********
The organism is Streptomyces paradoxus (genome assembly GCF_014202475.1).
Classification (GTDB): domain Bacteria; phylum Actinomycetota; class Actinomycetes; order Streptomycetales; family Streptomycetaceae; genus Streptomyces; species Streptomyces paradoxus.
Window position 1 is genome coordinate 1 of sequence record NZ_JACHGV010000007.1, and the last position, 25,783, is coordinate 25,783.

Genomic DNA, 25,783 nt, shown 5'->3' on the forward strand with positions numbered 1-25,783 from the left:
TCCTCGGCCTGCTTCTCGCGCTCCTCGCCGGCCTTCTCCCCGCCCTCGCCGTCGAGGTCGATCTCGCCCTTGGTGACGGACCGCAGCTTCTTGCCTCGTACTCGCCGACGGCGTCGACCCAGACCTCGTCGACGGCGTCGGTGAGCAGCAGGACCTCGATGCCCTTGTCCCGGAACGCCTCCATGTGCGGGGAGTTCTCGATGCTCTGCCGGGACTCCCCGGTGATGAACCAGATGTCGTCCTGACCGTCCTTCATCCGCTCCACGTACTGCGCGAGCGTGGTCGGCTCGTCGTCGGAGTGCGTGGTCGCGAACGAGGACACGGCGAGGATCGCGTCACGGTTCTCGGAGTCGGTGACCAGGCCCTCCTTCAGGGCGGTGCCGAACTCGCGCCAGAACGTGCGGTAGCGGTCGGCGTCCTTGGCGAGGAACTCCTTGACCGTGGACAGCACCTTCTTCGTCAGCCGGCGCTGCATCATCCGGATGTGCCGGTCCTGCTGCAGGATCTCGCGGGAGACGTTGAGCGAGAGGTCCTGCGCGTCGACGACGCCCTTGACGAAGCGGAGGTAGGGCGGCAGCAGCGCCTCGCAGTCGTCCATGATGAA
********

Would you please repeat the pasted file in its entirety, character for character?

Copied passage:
The organism is Streptomyces paradoxus (genome assembly GCF_014202475.1).
Classification (GTDB): domain Bacteria; phylum Actinomycetota; class Actinomycetes; order Streptomycetales; family Streptomycetaceae; genus Streptomyces; species Streptomyces paradoxus.
Window position 1 is genome coordinate 1 of sequence record NZ_JACHGV010000007.1, and the last position, 25,783, is coordinate 25,783.

Genomic DNA, 25,783 nt, shown 5'->3' on the forward strand with positions numbered 1-25,783 from the left:
TCCTCGGCCTGCTTCTCGCGCTCCTCGCCGGCCTTCTCCCCGCCCTCGCCGTCGAGGTCGATCTCGCCCTTGGTGACGGACCGCAGCTTCTTGCCTCGTACTCGCCGACGGCGTCGACCCAGACCTCGTCGACGGCGTCGGTGAGCAGCAGGACCTCGATGCCCTTGTCCCGGAACGCCTCCATGTGCGGGGAGTTCTCGATGCTCTGCCGGGACTCCCCGGTGATGAACCAGATGTCGTCCTGACCGTCCTTCATCCGCTCCACGTACTGCGCGAGCGTGGTCGGCTCGTCGTCGGAGTGCGTGGTCGCGAACGAGGACACGGCGAGGATCGCGTCACGGTTCTCGGAGTCGGTGACCAGGCCCTCCTTCAGGGCGGTGCCGAACTCGCGCCAGAACGTGCGGTAGCGGTCGGCGTCCTTGGCGAGGAACTCCTTGACCGTGGACAGCACCTTCTTCGTCAGCCGGCGCTGCATCATCCGGATGTGCCGGTCCTGCTGCAGGATCTCGCGGGAGACGTTGAGCGAGAGGTCCTGCGCGTCGACGACGCCCTTGACGAAGCGGAGGTAGGGCGGCAGCAGCGCCTCGCAGTCGTCCATGATGAA